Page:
I cannot see the “dark” figure on stage tonight. Her sexuality is, to my eyes, a rather stately and elegant thing at this particular appearance – that rock solid confidence; her slow, stalking movements and wry smile; her refusal to involve herself in punishing dance routines. Judging by the genetic makeup of the audience, it is a sexuality that appeals very much to women – “empowering” may be too easy a word, but it’s happily onanistic, like a teenager looking in the mirror. The only uncomfortable moments of the show are the ballads contrived to narrate her personal story: by 10pm she’s down the runway in an evening dress – the guide vocalist has knocked off for the night – giving it all for the line “I don’t need proof /I’m torn apart and numb/What you did to me was a crime” (“Cold Case Love”).

At one point, she suggests that these ambiguous lyrics are aimed at “the people in love’s complicated group – and I am one of those people”. And for some strange reason that’s the only bit of the show that really gets my goat, possibly because it’s one idea that any intelligent 14-year-old really would be susceptible to – that love cannot be real unless it is bloody hard work.

She is at her most powerful when she’s singing complete nonsense: “What’s on ma chain” (from “Phresh Out The Runway”) or “Come and put your name on it/it’s not even my birthday” (“Birthday Cake”). At these moments she projects the bizarre, rubbery, cosmic confidence of a megastar and is liberated from any connection with her own life. Famous people cannot be expected to reflect back the ideals we project on to them. Because of the messed up world they inhabit, it’s often the most frivolous things they offer that have the most value. I’m pretty sure that if you asked the girls here tonight, most of them would be able to make the distinction. Fact is, six months ago Rihanna looked like she was losing it, and tonight she is in control.

Kate Mossman is the New Statesman's arts editor and pop critic.

This article first appeared in the 24 June 2013 issue of the New Statesman, Mr Scotland

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The Bloody Mary is dead: all hail the Bloody Caesar

This Canadian version of an old standard is a good substitute for dinner.

It is not anti-Catholic bias that makes me dislike the Bloody Mary, that lumpish combination of tomato juice and vodka named after a 16th-century English queen who, despite the immense reach of her royal powers, found burning Protestants alive the most effective display of majesty.

My prejudice is against its contents: the pulverised tomatoes that look like run-off from a Tudor torture chamber. A whole tomato is a source of joy and, occasionally, wonder (I remember learning that the Farsi for tomato is gojeh farangi, which translates literally as “foreign plum”) – and I am as fond of pizza as anyone. Most accessories to the Bloody Mary are fine with me: Worcestershire sauce, Tabasco, celery, black pepper, even sherry or oysters. But generally I share the curmudgeon Bernard DeVoto’s mistrust of fruit juice in my spirits: “all pestilential, all gangrenous, all vile” was the great man’s verdict. His main objection was sweetness but I will include the admittedly savoury tomato in my ban. At the cocktail hour, I have been known to crave all kinds of odd concoctions but none has included pulp.

To many, the whole point of a Bloody Mary is that you don’t wait until the cocktail hour. This seems to entail a certain shying away from unpleasant realities. I know perfectly well the reaction I would get if I were to ask for a grilled tomato and a chilled Martini at brunch: my friends would start likening me to F Scott Fitzgerald and they wouldn’t be referring to my writing talent. Despite its remarkably similar contents, a Bloody Mary is a perfectly acceptable midday, middle-class beverage. If the original Mary were here to witness such hypocrisy, she would surely tut and reach for her firelighters.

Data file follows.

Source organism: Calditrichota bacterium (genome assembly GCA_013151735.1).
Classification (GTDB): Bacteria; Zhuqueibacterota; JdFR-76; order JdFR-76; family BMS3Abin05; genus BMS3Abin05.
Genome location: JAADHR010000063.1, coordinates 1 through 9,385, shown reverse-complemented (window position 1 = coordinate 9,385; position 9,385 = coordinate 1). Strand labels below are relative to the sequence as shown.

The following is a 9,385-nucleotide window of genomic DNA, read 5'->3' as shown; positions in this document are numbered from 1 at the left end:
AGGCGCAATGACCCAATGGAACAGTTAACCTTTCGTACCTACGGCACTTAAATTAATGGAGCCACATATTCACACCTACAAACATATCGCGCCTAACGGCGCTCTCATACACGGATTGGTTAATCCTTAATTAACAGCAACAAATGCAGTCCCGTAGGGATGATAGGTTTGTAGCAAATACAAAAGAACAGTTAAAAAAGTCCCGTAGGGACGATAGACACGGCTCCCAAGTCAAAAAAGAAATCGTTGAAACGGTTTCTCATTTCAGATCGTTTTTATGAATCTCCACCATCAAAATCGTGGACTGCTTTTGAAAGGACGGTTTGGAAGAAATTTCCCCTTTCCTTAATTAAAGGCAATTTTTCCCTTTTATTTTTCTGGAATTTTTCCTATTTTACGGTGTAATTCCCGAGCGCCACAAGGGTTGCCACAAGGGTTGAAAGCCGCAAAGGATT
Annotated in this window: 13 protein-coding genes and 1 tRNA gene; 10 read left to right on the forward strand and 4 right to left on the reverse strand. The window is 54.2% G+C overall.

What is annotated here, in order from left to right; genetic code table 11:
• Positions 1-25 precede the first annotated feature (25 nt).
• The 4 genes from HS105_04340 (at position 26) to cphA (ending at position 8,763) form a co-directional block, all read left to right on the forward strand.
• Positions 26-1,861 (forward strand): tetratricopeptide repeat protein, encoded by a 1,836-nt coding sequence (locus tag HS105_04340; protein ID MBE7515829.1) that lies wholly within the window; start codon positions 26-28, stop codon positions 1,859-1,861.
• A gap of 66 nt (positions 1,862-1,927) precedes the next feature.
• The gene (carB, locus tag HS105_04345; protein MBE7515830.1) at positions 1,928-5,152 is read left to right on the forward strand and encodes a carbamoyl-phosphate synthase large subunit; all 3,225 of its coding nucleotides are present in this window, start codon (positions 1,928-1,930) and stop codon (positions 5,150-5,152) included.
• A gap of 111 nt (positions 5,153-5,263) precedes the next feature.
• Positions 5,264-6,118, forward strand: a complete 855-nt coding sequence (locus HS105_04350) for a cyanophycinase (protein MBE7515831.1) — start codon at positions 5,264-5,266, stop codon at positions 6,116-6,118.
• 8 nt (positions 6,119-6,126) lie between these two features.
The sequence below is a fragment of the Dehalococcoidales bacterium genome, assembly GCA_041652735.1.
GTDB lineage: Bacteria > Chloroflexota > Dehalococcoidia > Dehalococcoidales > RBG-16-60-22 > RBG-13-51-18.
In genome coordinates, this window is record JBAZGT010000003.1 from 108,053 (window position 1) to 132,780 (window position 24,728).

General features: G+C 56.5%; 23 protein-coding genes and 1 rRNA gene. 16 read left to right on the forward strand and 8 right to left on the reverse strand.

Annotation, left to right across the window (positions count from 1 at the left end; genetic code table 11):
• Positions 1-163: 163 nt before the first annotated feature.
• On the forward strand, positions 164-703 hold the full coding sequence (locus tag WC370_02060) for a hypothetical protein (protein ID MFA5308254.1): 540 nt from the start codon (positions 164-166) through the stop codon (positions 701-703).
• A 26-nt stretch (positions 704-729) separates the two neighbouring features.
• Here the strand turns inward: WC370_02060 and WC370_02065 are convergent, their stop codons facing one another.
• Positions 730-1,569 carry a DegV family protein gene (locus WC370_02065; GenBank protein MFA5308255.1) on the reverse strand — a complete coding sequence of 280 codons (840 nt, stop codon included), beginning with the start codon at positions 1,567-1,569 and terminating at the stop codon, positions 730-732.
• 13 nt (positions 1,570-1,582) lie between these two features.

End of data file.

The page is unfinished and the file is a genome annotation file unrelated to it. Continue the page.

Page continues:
Yet, like the good Catholic I certainly am not, I must confess, for I have seen the error of my ways. In July, on Vancouver Island, I tried a Bloody Caesar – Canada’s spirited response to England’s favourite breakfast tipple (“I’ll see your Tudor queen, you bunch of retrograde royalists, and raise you a Roman emperor”). The main difference is a weird yet oddly palatable concoction called Clamato: tomato juice thinned and refined by clam juice. Replace your standard slop with this stuff, which has all the tang of tomato yet flows like a veritable Niagara, and you will have a drink far stranger yet more delicious than the traditional version.

Apparently, the Caesar was invented by an Italian restaurateur in Calgary, Alberta, who wanted a liquid version of his favourite dish from the old country: spaghetti alle vongole in rosso (clam and tomato spaghetti). He got it – and, more importantly, the rest of us got something we can drink not at breakfast but instead of dinner. Find a really interesting garnish – pickled bull kelp or spicy pickled celery, say – and you can even claim to have eaten your greens.

I’m sure that dedicated fans of the Bloody Mary will consider this entire column heretical, which seems appropriate: that’s the side I was born on, being Jewish, and I like to hope I wouldn’t switch even under extreme forms of persuasion. But this cocktail is in any case a broad church: few cocktails come in so many different incarnations.

The original was invented, according to him, by Fernand Petiot, who was a French barman in New York during Prohibition (and so must have known a thing or two about hypocrisy). It includes lemon juice and a “layer” of Worcestershire sauce and the tomato juice is strained; it may also actually have been named after a barmaid.

All of which proves only that dogma has no place at the bar. Variety is the spice of life, which makes it ironic that the world’s spiciest cocktail bestows a frivolous immortality on a woman who believed all choice to be the work of the devil.

Next week John Burnside on nature

Nina Caplan is the 2014 Fortnum & Mason Drink Writer of the Year and 2014 Louis Roederer International Wine Columnist of the Year for her columns on drink in the New Statesman. She tweets as @NinaCaplan.

This article first appeared in the 08 October 2015 issue of the New Statesman, Putin vs Isis